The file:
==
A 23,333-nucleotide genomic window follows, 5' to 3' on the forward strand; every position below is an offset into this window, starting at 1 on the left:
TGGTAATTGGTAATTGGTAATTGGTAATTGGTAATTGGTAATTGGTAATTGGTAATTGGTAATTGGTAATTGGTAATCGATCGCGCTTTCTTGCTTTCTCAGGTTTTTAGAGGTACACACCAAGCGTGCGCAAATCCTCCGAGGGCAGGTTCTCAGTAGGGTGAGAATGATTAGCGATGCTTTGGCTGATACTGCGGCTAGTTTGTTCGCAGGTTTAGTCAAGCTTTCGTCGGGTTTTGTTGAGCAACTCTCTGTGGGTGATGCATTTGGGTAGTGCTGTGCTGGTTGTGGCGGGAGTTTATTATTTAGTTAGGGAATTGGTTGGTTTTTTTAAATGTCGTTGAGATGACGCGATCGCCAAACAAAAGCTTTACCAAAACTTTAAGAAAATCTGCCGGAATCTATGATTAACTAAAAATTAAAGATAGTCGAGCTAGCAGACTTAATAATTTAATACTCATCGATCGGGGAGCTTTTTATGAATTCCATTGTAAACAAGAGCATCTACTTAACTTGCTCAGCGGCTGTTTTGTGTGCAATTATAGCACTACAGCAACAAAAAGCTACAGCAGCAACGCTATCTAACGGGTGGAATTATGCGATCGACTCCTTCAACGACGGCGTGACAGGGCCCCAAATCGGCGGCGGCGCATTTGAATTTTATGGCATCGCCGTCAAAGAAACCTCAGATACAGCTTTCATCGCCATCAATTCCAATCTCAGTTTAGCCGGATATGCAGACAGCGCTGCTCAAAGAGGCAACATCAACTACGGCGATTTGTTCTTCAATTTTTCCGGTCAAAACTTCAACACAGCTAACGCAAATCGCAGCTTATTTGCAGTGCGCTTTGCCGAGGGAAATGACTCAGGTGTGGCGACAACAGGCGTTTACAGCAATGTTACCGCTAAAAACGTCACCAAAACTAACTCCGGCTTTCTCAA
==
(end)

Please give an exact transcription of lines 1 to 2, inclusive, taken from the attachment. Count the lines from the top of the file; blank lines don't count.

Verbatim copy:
A 23,333-nucleotide genomic window follows, 5' to 3' on the forward strand; every position below is an offset into this window, starting at 1 on the left:
TGGTAATTGGTAATTGGTAATTGGTAATTGGTAATTGGTAATTGGTAATTGGTAATTGGTAATTGGTAATTGGTAATCGATCGCGCTTTCTTGCTTTCTCAGGTTTTTAGAGGTACACACCAAGCGTGCGCAAATCCTCCGAGGGCAGGTTCTCAGTAGGGTGAGAATGATTAGCGATGCTTTGGCTGATACTGCGGCTAGTTTGTTCGCAGGTTTAGTCAAGCTTTCGTCGGGTTTTGTTGAGCAACTCTCTGTGGGTGATGCATTTGGGTAGTGCTGTGCTGGTTGTGGCGGGAGTTTATTATTTAGTTAGGGAATTGGTTGGTTTTTTTAAATGTCGTTGAGATGACGCGATCGCCAAACAAAAGCTTTACCAAAACTTTAAGAAAATCTGCCGGAATCTATGATTAACTAAAAATTAAAGATAGTCGAGCTAGCAGACTTAATAATTTAATACTCATCGATCGGGGAGCTTTTTATGAATTCCATTGTAAACAAGAGCATCTACTTAACTTGCTCAGCGGCTGTTTTGTGTGCAATTATAGCACTACAGCAACAAAAAGCTACAGCAGCAACGCTATCTAACGGGTGGAATTATGCGATCGACTCCTTCAACGACGGCGTGACAGGGCCCCAAATCGGCGGCGGCGCATTTGAATTTTATGGCATCGCCGTCAAAGAAACCTCAGATACAGCTTTCATCGCCATCAATTCCAATCTCAGTTTAGCCGGATATGCAGACAGCGCTGCTCAAAGAGGCAACATCAACTACGGCGATTTGTTCTTCAATTTTTCCGGTCAAAACTTCAACACAGCTAACGCAAATCGCAGCTTATTTGCAGTGCGCTTTGCCGAGGGAAATGACTCAGGTGTGGCGACAACAGGCGTTTACAGCAATGTTACCGCTAAAAACGTCACCAAAACTAACTCCGGCTTTCTCAA